I love herbs and spices, not only for their flavors but also for their medicinal effects. And if I had to pick one health all-star, it would have to be turmeric, the spice born of the curcuma longa plant that gives curries their rich golden yellow color. It’s more than just a tasty flavor-enhancer though. The chief polyphenol in turmeric, curcumin, has healing and protective powers that make it a nutritional force to be reckoned with. Here’s my in-a-nutshell guide to this miraculous gift of nature – and how to put it to work for you:
Author: Frank Lipman
Leo came to see me because he felt that his current array of doctors—an internist, a cardiologist, a rheumatologist, and a psychiatrist—just weren’t making him well. A lawyer in his mid-50s, Leo had gone for a routine physical and was found to have high cholesterol and mildly elevated blood pressure, two conditions that had led to a veritable cascade of medications.
There are those who embrace winter and those who have to brace themselves for it. Not only does the profusion of cold and snow tend to drag spirits down, but the lack of daylight really does a number on mood, often sending it to a dark place. Be it a slight case of the blues or full-on SAD (Seasonal Affective Disorder), the symptoms tend to leave people feeling fairly lousy, with some combination of exhaustion (despite oversleeping), carb cravings, feeling withdrawn, moody or blue.
When making dietary changes, adding more vegetables is a quick and easy way to get the ball rolling. Next, you might think, “I’ll add some vegetable oil, too,” for a few more veggie bonus points. So you pat yourself on the back, thinking you’re doing the right thing, but unfortunately, you’d actually be wrong, very wrong. Adding vegetable oil to your plate or skillet can do your body far more harm than good, so drop the Mazola and listen up. It’s time to get vegetable oil out of your life and here’s why:
Change. Why is it that the changes we promise to make on New Year’s Day are so easily broken just a few days later? Why is it that sticking with new, healthy habits can seem like such a challenge? One reason might be that we’re not actually enjoying the process of making those changes. But what if they were fun? What if these healthy changes were more like treats that filled us with good feelings instead of resentment or cravings for old, not-so-healthy habits? With this in mind – the idea that changes that feel fun are the ones that’ll stick – I’ve put together a ‘pleasurable plan’ for 2016.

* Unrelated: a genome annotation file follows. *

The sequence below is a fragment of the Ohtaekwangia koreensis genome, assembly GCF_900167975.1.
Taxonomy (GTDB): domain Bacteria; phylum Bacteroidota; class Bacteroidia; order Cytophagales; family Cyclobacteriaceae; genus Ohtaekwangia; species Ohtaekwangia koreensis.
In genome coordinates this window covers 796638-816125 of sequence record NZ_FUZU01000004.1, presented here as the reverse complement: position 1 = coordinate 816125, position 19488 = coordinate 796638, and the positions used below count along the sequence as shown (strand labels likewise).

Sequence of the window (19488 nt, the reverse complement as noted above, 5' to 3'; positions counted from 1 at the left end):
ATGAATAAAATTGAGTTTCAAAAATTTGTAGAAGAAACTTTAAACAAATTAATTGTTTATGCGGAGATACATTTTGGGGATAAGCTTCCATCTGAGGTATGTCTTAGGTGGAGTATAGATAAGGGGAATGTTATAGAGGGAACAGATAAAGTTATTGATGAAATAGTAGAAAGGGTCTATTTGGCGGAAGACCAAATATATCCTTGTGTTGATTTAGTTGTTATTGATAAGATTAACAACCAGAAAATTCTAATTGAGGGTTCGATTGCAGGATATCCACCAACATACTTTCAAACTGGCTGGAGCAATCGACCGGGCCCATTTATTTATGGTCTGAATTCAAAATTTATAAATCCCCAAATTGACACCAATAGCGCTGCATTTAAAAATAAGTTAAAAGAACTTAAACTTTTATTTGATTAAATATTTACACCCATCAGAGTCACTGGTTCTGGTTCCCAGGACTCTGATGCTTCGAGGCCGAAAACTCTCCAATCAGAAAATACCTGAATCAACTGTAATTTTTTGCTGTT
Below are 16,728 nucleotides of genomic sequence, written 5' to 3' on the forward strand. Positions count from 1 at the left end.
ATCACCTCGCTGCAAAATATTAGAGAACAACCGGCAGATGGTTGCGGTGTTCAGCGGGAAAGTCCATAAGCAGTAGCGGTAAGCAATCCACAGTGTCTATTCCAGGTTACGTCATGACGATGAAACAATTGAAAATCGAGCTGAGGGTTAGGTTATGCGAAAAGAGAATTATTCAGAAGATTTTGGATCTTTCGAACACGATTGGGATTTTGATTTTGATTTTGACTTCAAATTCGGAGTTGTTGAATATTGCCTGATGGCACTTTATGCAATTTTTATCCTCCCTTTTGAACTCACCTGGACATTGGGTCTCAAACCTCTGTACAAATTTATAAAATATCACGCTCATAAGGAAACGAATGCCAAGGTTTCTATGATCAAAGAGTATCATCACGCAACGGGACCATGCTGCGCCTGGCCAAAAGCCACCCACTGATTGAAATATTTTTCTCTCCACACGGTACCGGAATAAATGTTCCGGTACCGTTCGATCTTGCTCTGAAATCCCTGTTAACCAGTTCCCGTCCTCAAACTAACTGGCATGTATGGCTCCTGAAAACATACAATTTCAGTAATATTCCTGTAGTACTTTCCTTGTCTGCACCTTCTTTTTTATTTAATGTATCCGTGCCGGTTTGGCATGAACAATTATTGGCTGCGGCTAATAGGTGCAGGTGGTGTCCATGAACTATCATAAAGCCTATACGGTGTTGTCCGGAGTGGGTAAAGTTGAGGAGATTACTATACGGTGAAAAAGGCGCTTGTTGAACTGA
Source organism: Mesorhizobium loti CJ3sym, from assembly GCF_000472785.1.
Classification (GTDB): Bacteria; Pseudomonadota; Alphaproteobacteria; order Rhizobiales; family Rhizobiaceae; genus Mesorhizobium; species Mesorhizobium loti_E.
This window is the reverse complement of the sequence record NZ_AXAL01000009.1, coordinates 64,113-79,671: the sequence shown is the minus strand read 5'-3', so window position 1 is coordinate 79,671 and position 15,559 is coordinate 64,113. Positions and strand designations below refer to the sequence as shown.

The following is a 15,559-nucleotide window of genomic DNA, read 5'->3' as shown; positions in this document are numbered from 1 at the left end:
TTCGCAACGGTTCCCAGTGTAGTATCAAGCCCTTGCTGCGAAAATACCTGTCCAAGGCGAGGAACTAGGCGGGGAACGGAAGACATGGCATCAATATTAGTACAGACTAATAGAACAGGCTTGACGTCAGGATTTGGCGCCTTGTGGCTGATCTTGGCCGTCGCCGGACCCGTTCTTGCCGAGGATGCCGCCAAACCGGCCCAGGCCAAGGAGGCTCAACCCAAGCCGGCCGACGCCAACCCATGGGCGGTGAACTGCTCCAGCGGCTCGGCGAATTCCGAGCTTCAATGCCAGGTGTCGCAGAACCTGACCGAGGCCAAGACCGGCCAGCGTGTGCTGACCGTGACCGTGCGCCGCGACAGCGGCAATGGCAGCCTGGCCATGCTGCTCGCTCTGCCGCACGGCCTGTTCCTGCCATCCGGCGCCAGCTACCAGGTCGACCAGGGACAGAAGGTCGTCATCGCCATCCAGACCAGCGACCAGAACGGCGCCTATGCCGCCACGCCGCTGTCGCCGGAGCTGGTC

For over two decades, Dr. David Ludwig has been at the forefront of research into weight control. His groundbreaking studies have contributed to new understandings of the relationship between diet, hormones, metabolism and body weight. Dubbed an “obesity warrior” by Time Magazine, Dr. Ludwig has fought for fundamental policy changes to support a healthier food environment.
In the world of medicine, it’s been quite a year of outstanding studies and warnings. Here are the most popular articles on medicine, medications, chemicals, water and sleep from 2015.
If you need an extra reminder to how your gut and microbiome are directly connected to how the brain and mind functions, read these most popular articles from 2015.
Wouldn’t you want to know if your doctor was a paid spokesman for a drug company? Or held personal beliefs incompatible with the treatment you want? Right now, in the US at least, your doctor simply doesn’t have to tell you about that. And when physician Leana Wen asked her fellow doctors to open up, the reaction she got was … unsettling.
Whether you made changes to your diet in 2015 or plan to in 2016, these articles focus on the changes you need to make to improve your health now and beyond.